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NINE Premier League clubs wrote to CAS to try to stop Manchester City escaping Champions League ban

The detail behind Manchester City’s overwhelming victory over UEFA – and the considerable lengths it went to in order to clear its name – have been laid bare.

A 93-page report from the Court of Arbitration for Sport, who lifted a two-year ban against the English club by European football’s governing body, was published on Tuesday.

City were handed the ban – and a £26.9m (€30m) – after UEFA found they had carried out ‘serious breaches’ of the Financial Fair Play regulations by falsely inflating sponsorship deals.

However, CAS dismissed the ban and reduced the penalty to £9m (€10m) in a dramatic judgement passed down earlier this month.

City are criticised by CAS in the lengthy document for failure to co-operate with UEFA’s own investigation. 

However, the arbitrators found that in the case of City’s sponsorship deal with Etihad, one of those under question, there was ‘no meaningful evidence corroborating the hypothesis’ that funding from the club’s owners ‘was channelled to Etihad directly’, or that payments were made to Etihad through third parties.

Elsewhere the verdict, which adds that UEFA relied on ‘insufficient evidence’ discloses that City enlisted the services of 12 of Europe’s top lawyers to represent them. They also brought no fewer than seven live witnesses forwards.

It is understood that no expense was spared by the club in what was viewed inside City as a case which was clearly win-at-all-costs. With the club’s reputation at stake, whatever resources needed went into their argument.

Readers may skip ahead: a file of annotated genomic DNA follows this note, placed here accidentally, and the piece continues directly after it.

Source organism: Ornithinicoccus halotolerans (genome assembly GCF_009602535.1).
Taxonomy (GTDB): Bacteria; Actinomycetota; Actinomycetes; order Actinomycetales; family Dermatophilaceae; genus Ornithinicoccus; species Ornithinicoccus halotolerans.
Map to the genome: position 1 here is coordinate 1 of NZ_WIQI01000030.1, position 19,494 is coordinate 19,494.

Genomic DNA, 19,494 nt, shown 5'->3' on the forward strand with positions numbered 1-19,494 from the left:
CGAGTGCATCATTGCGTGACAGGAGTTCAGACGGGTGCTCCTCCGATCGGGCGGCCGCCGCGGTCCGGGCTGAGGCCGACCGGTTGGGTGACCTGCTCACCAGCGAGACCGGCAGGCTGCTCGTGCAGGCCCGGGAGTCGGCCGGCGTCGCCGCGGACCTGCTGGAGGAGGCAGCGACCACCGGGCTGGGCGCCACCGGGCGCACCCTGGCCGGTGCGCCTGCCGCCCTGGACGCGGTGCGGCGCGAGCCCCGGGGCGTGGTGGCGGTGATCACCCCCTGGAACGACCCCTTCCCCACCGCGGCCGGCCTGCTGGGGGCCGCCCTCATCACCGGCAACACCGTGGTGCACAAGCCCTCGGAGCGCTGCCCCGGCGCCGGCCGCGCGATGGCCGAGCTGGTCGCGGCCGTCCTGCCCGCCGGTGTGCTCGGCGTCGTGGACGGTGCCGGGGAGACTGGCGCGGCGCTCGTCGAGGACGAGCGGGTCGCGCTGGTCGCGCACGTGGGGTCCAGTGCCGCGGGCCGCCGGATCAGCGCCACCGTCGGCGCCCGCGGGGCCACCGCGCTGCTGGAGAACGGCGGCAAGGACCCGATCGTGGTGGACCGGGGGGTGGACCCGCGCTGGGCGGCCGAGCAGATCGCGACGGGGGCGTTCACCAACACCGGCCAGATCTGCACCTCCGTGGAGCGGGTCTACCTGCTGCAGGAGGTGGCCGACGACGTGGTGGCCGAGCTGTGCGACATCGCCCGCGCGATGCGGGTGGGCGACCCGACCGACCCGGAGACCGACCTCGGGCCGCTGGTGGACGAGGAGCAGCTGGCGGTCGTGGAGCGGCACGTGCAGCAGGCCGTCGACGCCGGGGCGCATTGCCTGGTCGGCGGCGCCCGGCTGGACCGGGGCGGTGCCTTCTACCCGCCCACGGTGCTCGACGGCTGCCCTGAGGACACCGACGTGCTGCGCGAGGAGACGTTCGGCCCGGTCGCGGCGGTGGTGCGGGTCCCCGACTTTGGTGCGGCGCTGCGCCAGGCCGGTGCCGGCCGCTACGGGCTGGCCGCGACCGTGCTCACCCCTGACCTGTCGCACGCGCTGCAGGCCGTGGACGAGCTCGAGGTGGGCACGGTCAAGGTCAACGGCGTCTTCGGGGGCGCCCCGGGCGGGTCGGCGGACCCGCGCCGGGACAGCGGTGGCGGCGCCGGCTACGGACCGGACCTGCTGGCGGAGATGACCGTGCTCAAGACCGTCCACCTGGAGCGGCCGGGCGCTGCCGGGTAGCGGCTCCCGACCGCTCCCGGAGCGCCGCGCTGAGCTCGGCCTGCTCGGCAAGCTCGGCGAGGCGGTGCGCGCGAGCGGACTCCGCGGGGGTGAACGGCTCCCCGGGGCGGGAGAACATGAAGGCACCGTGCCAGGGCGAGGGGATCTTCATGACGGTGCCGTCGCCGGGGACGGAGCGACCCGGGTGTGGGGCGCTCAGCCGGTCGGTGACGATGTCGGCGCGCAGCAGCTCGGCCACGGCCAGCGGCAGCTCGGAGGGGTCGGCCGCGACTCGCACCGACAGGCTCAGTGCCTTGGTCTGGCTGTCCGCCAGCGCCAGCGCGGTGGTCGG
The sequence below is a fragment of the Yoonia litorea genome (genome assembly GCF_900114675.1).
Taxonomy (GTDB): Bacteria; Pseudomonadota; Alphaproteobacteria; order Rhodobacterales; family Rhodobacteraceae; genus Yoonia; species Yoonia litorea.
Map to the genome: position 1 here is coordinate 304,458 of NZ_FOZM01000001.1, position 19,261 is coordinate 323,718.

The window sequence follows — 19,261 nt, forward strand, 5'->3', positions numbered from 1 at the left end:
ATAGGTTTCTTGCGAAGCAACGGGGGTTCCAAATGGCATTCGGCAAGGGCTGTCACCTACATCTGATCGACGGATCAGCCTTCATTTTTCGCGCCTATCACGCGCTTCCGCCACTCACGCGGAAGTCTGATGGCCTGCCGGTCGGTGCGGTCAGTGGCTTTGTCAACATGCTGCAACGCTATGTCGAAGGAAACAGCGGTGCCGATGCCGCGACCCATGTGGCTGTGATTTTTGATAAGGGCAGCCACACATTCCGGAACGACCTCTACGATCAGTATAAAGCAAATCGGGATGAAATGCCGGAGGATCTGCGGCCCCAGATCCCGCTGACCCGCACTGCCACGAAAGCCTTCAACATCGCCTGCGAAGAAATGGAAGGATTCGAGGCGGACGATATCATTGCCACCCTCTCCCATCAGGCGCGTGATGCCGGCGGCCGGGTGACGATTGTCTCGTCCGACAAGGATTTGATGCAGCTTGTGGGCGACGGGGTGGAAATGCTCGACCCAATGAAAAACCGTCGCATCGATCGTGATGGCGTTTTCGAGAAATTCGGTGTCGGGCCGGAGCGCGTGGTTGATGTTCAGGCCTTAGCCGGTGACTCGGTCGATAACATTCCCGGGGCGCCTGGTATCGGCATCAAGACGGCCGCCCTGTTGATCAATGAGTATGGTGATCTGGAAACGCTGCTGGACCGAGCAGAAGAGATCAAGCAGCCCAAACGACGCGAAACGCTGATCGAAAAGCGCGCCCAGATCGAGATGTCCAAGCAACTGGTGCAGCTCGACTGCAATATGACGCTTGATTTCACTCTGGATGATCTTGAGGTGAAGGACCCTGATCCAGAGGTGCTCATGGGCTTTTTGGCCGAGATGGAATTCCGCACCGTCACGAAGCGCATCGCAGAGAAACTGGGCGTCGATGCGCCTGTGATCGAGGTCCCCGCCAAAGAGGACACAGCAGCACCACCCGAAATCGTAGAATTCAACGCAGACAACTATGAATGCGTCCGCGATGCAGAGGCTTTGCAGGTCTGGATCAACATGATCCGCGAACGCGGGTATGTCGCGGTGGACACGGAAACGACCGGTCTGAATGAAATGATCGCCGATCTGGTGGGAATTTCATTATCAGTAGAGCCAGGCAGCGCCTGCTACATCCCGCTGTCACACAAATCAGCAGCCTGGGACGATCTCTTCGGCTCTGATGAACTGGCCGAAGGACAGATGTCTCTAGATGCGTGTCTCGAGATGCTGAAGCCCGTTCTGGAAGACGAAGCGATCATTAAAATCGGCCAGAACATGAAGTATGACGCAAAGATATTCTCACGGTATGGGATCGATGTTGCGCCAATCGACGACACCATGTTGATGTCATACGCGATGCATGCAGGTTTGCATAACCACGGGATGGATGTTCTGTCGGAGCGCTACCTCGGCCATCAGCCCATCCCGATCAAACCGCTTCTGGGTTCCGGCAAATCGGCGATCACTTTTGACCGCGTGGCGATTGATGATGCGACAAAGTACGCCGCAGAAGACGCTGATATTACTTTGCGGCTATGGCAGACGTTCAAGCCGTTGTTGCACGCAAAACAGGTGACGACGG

The findings also confirm Sportsmail’s exclusive, bombshell story that a number of top-flight clubs wrote to CAS to object to any attempt by City to stay the penalty during the appeal process. It names, Arsenal, Burnley, Chelsea, Leicester, Liverpool, United, Newcastle, Tottenham and Wolves as those who filed an application.

In UEFA’s defence, the findings suggest that there were grounds for the governing body to have suspicions, albeit if those were unproven. 

CAS also hit out at City for a failure to co-operate with UEFA’s investigation, described as a ‘blatant disregard’, and pointed out that the governing body are reliant upon assistance from clubs when carrying out probes into Financial Fair Play. 

City were found to have ‘obstructed’ UEFA’s original probe, for which they should be ‘severely reproached’.

The CAS findings also ruled some of the main charges brought were time barred, as they took place too long ago. City believe that had they been included, the club would still have prevailed.

UEFA, who had launched their probe after hacked emails were leaked to the German media, had claimed that sponsorship monies from Etihad and Etisalat had come from the clubs ownership, rather than the companies themselves. But the document stated: ‘The majority of the panel finds that UEFA’s main charges, i.e. providing incorrect information to Uefa with respect to having received disguised equity funding through Etisalat and Etihad, must be dismissed.’

City provided new evidence at the appeal, including making the witnesses available which ‘had an impact on the Panel’s findings’. One of those, non-exec director and advisor Simon Pearce, categorically denied arranging payments to Etihad and ‘did not strike the panel as an unreliable witness’.

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